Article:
Monday, April 14, 2014

Book Review: Shorter Growing Seasons by 4 Weeks? Colder Climates Driven by Sun Cycles

Severe winters are the bane of most gardeners who lose costly plants. Climate change has been periodically featured on the US national news the last few decades, with increasing coverage for winter 2013-14. This new book (some might consider controversial) by an Australian scientist contains many climate theories, including people can expect growing seasons shortened (by two weeks in the beginning and two weeks at the end), as well as the need to plan crops for latitudes approximately 300 miles north of their present location. 

Twilight of Abundance: Why Life in the 21st Century Will Be Nasty, Brutish, and Short
David Archibald

Hardcover: 256 pages
Publisher: Regnery Publishing; First Edition edition (March 24, 2014)

About the Author: David Archibald is a Perth-based scientist working in the fields of oil exploration, medical research, climate science, and energy. His achievements include pioneering the study of how climate change is linked to the solar cycle. Through his work both in oil exploration, and as a stockbroker in Sydney, he has developed an understanding of how climate, energy, and the economy interact.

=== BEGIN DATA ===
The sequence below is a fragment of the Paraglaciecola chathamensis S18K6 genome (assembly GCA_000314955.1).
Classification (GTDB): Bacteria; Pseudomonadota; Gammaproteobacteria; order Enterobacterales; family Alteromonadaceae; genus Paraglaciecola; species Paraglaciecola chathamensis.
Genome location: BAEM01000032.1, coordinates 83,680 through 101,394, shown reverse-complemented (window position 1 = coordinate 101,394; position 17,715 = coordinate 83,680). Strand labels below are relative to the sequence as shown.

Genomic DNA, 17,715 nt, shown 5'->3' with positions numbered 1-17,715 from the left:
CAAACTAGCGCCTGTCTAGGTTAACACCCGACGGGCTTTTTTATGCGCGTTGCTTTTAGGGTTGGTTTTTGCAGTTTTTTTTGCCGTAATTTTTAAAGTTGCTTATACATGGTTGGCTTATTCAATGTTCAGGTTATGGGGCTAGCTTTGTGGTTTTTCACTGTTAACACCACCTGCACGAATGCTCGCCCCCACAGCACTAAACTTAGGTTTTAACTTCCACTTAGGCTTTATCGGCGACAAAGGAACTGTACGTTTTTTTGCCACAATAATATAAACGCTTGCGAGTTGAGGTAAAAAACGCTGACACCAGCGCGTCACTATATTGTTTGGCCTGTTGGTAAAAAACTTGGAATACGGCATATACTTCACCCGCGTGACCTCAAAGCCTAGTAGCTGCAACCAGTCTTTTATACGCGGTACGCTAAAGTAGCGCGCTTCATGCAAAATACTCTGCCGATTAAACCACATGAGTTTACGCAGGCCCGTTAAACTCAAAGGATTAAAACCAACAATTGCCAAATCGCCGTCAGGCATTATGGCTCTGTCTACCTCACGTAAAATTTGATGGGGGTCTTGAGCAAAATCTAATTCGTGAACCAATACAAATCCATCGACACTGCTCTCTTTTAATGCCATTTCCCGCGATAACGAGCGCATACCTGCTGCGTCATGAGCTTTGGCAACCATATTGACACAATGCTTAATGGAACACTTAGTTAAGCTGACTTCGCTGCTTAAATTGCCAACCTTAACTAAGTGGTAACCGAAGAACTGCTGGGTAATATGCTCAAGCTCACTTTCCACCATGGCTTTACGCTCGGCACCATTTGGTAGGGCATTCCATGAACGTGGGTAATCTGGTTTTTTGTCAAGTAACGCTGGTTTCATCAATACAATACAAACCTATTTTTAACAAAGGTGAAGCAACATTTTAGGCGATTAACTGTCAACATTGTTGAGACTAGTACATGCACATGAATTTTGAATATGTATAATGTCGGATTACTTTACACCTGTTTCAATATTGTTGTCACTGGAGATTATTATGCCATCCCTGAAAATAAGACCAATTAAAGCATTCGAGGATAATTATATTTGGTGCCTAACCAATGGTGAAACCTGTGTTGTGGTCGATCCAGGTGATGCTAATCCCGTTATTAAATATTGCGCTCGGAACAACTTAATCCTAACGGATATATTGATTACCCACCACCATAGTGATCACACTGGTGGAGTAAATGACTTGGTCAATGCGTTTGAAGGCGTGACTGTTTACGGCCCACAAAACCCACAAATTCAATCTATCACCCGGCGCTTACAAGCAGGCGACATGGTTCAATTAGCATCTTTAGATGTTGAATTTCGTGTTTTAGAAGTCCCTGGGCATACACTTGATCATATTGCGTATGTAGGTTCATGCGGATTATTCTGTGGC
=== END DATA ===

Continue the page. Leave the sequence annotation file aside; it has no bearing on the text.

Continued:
Book Preface (edited by DCGC editor)
This book had its origins back in 2005, when a fellow scientist requested that I attempt to replicate the work a German researcher had done on the sun’s influence on climate. At the time, the solar physics community had a wide range of predictions of the level of future solar activity.

But strangely, the climate science community was not interested in what the sun might do. I pressed on and made a few original contributions to science. The sun cooperated, and solar activity has played out much as I predicted. It has become established that climate will very closely follow our colder sun. Climate is no longer a mystery to us. We can predict forward up to two solar cycles, that is about twenty-five years into the future. When models of solar activity are further refined, we may be able to predict climate forward beyond a hundred years.

So I turned my attention from climate to energy—always an interest of mine, as an Exxon-trained geologist. The Arab Spring brought attention to the fact that Egypt imports half its food, and that fact set me off down another line of inquiry.

...In this book I contend that the path to the broad sunlight uplands of permanent prosperity still lies before us—but to get there we have to choose that path. Nature is kind, and we could seamlessly switch from rocks that burn in chemical furnaces to a metal that burns in nuclear furnaces and maintain civilization at a level much like the one we experience now...This book describes the twilight of abundance...What lies beyond that is of our own choosing.

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